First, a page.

I was very surprised to learn that there are actually three types of memory. According to Multimodal Learning Through Media: What the Research Says, these are: working memory, sensory memory, and long-term memory.
Working memory is where thinking gets done. It is dual coded with a buffer for storage of verbal/text elements and a second buffer for visual/spatial elements. Working memory is short-term and limited to approximately four objects that can be simultaneously stored in visual/spatial memory and approximately seven objects that can be simultaneously stored in verbal short-term memory. [Keep in mind that these ‘objects’ could be very large and complex schemas.]
If the person shifts attention when those buffers are full, new elements may be introduced into working memory, causing others to disappear from thought/consciousness. This is called an attention blink!
As trainers, we have known for a long time that the more senses engaged, the more likely the learning will be retained. We work to engage as many senses as possible through vivid stories or visualizations, meaningful metaphors, and participatory learning activities. Neurological research now explains that if a number of senses provide input to working memory at the same time, this convergence will have a positive effect on memory retrieval. It creates linked memories, so that triggering any aspect of the experience will bring to consciousness the entire memory, often with context.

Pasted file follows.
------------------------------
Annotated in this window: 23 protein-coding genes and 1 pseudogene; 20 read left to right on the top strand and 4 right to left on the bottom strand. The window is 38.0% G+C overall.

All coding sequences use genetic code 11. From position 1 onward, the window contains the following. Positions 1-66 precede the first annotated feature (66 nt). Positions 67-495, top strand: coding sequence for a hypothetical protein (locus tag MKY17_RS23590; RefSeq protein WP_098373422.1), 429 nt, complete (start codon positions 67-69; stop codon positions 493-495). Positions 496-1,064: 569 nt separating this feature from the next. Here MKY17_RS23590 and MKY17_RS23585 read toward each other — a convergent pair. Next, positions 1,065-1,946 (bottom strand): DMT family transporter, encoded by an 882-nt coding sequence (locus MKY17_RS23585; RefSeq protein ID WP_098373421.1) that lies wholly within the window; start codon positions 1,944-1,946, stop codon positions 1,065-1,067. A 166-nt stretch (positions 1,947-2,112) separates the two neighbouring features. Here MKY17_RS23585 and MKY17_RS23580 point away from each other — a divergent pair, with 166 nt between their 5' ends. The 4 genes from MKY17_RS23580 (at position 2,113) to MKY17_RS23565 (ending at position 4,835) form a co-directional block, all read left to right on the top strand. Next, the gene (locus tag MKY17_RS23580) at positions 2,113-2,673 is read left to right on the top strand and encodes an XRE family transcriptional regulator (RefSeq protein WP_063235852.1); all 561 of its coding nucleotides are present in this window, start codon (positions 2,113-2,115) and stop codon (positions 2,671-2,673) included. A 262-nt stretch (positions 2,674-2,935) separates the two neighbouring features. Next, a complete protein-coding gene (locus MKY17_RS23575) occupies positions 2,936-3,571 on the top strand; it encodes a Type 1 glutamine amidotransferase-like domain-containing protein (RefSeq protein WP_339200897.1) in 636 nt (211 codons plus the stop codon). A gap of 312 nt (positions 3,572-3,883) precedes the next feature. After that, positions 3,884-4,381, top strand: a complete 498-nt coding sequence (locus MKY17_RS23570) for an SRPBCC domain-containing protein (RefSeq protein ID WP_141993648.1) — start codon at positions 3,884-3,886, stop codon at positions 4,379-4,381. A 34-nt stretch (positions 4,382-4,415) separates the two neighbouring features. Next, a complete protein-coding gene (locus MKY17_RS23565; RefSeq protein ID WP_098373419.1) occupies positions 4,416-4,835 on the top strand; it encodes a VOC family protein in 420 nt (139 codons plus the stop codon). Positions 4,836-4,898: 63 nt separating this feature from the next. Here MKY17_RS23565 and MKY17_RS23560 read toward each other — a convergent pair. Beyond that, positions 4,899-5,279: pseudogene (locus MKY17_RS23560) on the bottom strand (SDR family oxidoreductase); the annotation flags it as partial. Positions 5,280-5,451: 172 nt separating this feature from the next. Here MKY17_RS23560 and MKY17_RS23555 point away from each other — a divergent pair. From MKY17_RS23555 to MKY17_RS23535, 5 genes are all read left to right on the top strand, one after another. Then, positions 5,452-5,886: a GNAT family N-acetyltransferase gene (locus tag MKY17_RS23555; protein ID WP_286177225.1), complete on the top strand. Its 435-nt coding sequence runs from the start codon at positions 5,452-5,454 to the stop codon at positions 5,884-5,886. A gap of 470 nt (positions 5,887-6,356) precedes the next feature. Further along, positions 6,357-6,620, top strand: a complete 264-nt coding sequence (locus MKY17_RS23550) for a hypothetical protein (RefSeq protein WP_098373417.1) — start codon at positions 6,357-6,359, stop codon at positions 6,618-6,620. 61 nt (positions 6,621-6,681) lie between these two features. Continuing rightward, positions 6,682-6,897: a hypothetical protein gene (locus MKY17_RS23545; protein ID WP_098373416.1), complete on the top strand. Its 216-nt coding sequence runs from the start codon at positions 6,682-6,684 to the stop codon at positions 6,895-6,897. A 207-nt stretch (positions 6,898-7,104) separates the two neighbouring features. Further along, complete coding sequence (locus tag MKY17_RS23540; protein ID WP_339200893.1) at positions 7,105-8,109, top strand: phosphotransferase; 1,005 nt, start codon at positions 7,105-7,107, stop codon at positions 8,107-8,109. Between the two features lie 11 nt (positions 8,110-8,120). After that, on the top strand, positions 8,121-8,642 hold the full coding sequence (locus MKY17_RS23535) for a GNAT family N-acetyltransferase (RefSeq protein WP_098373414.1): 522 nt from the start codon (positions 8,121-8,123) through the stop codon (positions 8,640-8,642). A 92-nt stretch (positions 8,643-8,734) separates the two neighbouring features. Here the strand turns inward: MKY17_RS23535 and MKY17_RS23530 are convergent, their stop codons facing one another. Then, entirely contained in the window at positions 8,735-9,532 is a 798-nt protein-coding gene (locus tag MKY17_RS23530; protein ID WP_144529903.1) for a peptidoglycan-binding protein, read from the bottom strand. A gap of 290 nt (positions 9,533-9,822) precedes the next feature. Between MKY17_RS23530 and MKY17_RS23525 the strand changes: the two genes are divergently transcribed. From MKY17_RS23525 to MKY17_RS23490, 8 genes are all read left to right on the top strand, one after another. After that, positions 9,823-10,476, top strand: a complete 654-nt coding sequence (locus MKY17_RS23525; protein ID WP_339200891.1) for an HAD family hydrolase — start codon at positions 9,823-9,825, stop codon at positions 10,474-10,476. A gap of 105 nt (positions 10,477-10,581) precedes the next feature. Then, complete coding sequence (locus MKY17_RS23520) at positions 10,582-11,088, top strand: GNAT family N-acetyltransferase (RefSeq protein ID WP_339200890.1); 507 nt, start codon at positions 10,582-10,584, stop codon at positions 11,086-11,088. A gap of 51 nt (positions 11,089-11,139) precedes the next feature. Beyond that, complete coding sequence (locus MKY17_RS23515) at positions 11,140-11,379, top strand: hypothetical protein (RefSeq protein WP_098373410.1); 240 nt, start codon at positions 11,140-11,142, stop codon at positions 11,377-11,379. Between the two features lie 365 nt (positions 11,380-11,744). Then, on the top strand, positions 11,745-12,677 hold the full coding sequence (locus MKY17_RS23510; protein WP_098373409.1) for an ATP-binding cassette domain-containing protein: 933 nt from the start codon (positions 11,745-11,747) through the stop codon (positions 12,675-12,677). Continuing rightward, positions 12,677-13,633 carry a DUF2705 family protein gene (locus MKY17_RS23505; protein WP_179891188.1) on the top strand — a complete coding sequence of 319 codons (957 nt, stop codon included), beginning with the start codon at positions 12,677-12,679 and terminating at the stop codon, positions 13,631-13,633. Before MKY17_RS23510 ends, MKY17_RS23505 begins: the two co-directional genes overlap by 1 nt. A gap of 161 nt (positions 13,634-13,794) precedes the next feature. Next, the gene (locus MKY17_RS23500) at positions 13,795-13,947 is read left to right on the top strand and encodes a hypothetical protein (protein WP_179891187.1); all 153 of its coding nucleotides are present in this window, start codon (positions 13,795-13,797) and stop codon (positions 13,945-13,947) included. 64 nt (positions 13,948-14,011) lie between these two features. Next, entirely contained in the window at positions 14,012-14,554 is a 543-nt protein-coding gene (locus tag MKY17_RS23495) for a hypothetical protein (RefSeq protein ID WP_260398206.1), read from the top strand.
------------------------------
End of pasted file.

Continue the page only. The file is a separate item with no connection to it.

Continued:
Sensory memory occurs when we experience any aspect of the world through our senses. A sensory experience is involuntarily stored as episodic knowledge in long-term memory. We need to pay attention to sensory memory episodes for them to get introduced into working memory. Once the experience is in working memory, we can consciously hold it in memory and think about it in context.
Long-term memory in humans is estimated to store the equivalent of 50,000 times the text in the U.S. Library of Congress. The brain has two types of long-term memory, episodic and semantic:
Episodic memory comes directly from sensory input and is involuntary.
Semantic memory stores the thinking accomplished in working memory, such as ideas, thoughts, schema, and processes. The processing in working memory automatically triggers storage in long-term memory.
How the brain works has direct implications for effective training design.
Next week, we will conclude our discussion of multimodal learning with a look at three key principles that should be considered when designing learning.